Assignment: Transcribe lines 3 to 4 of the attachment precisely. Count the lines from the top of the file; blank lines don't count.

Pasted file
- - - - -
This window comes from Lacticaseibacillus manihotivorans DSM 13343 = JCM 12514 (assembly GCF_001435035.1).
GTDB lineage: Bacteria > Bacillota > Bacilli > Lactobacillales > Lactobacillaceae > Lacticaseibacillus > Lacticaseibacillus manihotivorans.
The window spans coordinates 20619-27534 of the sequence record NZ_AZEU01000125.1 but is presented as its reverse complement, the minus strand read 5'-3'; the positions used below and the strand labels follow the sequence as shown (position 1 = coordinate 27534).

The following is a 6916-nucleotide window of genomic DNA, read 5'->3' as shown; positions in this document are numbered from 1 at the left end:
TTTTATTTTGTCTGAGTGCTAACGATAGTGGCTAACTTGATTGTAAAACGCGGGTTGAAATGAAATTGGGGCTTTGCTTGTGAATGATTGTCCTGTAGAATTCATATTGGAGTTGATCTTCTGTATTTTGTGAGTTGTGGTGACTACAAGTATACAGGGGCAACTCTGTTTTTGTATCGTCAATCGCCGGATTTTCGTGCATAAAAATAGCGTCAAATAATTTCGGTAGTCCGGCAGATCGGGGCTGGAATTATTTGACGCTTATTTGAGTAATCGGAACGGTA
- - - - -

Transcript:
The window spans coordinates 20619-27534 of the sequence record NZ_AZEU01000125.1 but is presented as its reverse complement, the minus strand read 5'-3'; the positions used below and the strand labels follow the sequence as shown (position 1 = coordinate 27534).

The following is a 6916-nucleotide window of genomic DNA, read 5'->3' as shown; positions in this document are numbered from 1 at the left end: